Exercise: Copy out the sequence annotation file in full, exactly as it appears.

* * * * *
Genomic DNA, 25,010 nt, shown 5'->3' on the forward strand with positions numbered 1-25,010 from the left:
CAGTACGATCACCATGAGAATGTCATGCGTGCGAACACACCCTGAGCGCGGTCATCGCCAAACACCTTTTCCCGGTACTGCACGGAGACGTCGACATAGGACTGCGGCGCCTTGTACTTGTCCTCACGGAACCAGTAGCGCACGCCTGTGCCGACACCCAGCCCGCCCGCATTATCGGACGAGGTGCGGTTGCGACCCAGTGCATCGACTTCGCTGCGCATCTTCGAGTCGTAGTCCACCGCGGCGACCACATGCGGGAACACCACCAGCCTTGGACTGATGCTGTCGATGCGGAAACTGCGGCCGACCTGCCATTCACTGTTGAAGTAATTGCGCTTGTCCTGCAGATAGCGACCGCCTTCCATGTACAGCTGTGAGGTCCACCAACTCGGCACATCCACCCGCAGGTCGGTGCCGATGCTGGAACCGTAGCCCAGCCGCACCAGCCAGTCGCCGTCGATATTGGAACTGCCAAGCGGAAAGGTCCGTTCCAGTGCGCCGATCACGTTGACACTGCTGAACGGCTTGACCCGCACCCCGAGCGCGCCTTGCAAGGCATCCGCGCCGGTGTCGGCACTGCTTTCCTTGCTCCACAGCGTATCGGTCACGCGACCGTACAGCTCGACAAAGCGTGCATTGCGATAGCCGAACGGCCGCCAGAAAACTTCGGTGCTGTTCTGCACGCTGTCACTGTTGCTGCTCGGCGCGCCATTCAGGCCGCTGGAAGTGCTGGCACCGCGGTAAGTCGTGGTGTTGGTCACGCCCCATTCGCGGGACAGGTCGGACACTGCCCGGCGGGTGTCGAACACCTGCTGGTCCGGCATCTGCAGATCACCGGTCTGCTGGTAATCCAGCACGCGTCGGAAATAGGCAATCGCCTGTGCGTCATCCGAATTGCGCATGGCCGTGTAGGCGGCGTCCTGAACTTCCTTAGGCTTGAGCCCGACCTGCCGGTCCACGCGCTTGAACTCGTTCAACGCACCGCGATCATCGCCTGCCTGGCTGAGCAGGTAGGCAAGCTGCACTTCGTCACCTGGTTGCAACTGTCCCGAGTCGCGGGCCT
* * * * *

Genomic DNA, 25,010 nt, shown 5'->3' on the forward strand with positions numbered 1-25,010 from the left:
CAGTACGATCACCATGAGAATGTCATGCGTGCGAACACACCCTGAGCGCGGTCATCGCCAAACACCTTTTCCCGGTACTGCACGGAGACGTCGACATAGGACTGCGGCGCCTTGTACTTGTCCTCACGGAACCAGTAGCGCACGCCTGTGCCGACACCCAGCCCGCCCGCATTATCGGACGAGGTGCGGTTGCGACCCAGTGCATCGACTTCGCTGCGCATCTTCGAGTCGTAGTCCACCGCGGCGACCACATGCGGGAACACCACCAGCCTTGGACTGATGCTGTCGATGCGGAAACTGCGGCCGACCTGCCATTCACTGTTGAAGTAATTGCGCTTGTCCTGCAGATAGCGACCGCCTTCCATGTACAGCTGTGAGGTCCACCAACTCGGCACATCCACCCGCAGGTCGGTGCCGATGCTGGAACCGTAGCCCAGCCGCACCAGCCAGTCGCCGTCGATATTGGAACTGCCAAGCGGAAAGGTCCGTTCCAGTGCGCCGATCACGTTGACACTGCTGAACGGCTTGACCCGCACCCCGAGCGCGCCTTGCAAGGCATCCGCGCCGGTGTCGGCACTGCTTTCCTTGCTCCACAGCGTATCGGTCACGCGACCGTACAGCTCGACAAAGCGTGCATTGCGATAGCCGAACGGCCGCCAGAAAACTTCGGTGCTGTTCTGCACGCTGTCACTGTTGCTGCTCGGCGCGCCATTCAGGCCGCTGGAAGTGCTGGCACCGCGGTAAGTCGTGGTGTTGGTCACGCCCCATTCGCGGGACAGGTCGGACACTGCCCGGCGGGTGTCGAACACCTGCTGGTCCGGCATCTGCAGATCACCGGTCTGCTGGTAATCCAGCACGCGTCGGAAATAGGCAATCGCCTGTGCGTCATCCGAATTGCGCATGGCCGTGTAGGCGGCGTCCTGAACTTCCTTAGGCTTGAGCCCGACCTGCCGGTCCACGCGCTTGAACTCGTTCAACGCACCGCGATCATCGCCTGCCTGGCTGAGCAGGTAGGCAAGCTGCACTTCGTCACCTGGTTGCAACTGTCCCGAGTCGCGGGCCT